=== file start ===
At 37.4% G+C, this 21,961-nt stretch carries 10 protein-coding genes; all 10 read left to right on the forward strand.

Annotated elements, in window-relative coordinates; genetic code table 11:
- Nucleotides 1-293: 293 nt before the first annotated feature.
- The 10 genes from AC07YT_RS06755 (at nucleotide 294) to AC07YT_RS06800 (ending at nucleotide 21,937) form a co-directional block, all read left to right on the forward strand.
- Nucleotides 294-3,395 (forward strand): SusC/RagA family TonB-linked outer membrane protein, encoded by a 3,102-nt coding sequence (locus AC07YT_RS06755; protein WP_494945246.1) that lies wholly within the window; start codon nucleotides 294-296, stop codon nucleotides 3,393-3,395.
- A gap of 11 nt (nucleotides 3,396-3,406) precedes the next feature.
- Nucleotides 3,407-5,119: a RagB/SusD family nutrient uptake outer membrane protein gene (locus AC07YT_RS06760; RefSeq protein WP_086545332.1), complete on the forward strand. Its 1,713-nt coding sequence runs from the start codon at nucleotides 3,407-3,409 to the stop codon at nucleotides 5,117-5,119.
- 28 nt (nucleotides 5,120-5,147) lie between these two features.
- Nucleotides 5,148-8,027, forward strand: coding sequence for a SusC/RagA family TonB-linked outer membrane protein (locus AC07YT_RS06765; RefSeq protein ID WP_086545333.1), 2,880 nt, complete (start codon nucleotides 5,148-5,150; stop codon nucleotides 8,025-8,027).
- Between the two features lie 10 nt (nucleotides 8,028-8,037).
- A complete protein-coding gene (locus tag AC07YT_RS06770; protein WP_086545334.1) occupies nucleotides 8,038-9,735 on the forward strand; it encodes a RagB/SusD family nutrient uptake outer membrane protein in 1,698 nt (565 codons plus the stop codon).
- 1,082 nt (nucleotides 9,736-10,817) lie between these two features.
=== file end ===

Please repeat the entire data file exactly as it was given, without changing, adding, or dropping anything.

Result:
At 37.4% G+C, this 21,961-nt stretch carries 10 protein-coding genes; all 10 read left to right on the forward strand.

Annotated elements, in window-relative coordinates; genetic code table 11:
- Nucleotides 1-293: 293 nt before the first annotated feature.
- The 10 genes from AC07YT_RS06755 (at nucleotide 294) to AC07YT_RS06800 (ending at nucleotide 21,937) form a co-directional block, all read left to right on the forward strand.
- Nucleotides 294-3,395 (forward strand): SusC/RagA family TonB-linked outer membrane protein, encoded by a 3,102-nt coding sequence (locus AC07YT_RS06755; protein WP_494945246.1) that lies wholly within the window; start codon nucleotides 294-296, stop codon nucleotides 3,393-3,395.
- A gap of 11 nt (nucleotides 3,396-3,406) precedes the next feature.
- Nucleotides 3,407-5,119: a RagB/SusD family nutrient uptake outer membrane protein gene (locus AC07YT_RS06760; RefSeq protein WP_086545332.1), complete on the forward strand. Its 1,713-nt coding sequence runs from the start codon at nucleotides 3,407-3,409 to the stop codon at nucleotides 5,117-5,119.
- 28 nt (nucleotides 5,120-5,147) lie between these two features.
- Nucleotides 5,148-8,027, forward strand: coding sequence for a SusC/RagA family TonB-linked outer membrane protein (locus AC07YT_RS06765; RefSeq protein ID WP_086545333.1), 2,880 nt, complete (start codon nucleotides 5,148-5,150; stop codon nucleotides 8,025-8,027).
- Between the two features lie 10 nt (nucleotides 8,028-8,037).
- A complete protein-coding gene (locus tag AC07YT_RS06770; protein WP_086545334.1) occupies nucleotides 8,038-9,735 on the forward strand; it encodes a RagB/SusD family nutrient uptake outer membrane protein in 1,698 nt (565 codons plus the stop codon).
- 1,082 nt (nucleotides 9,736-10,817) lie between these two features.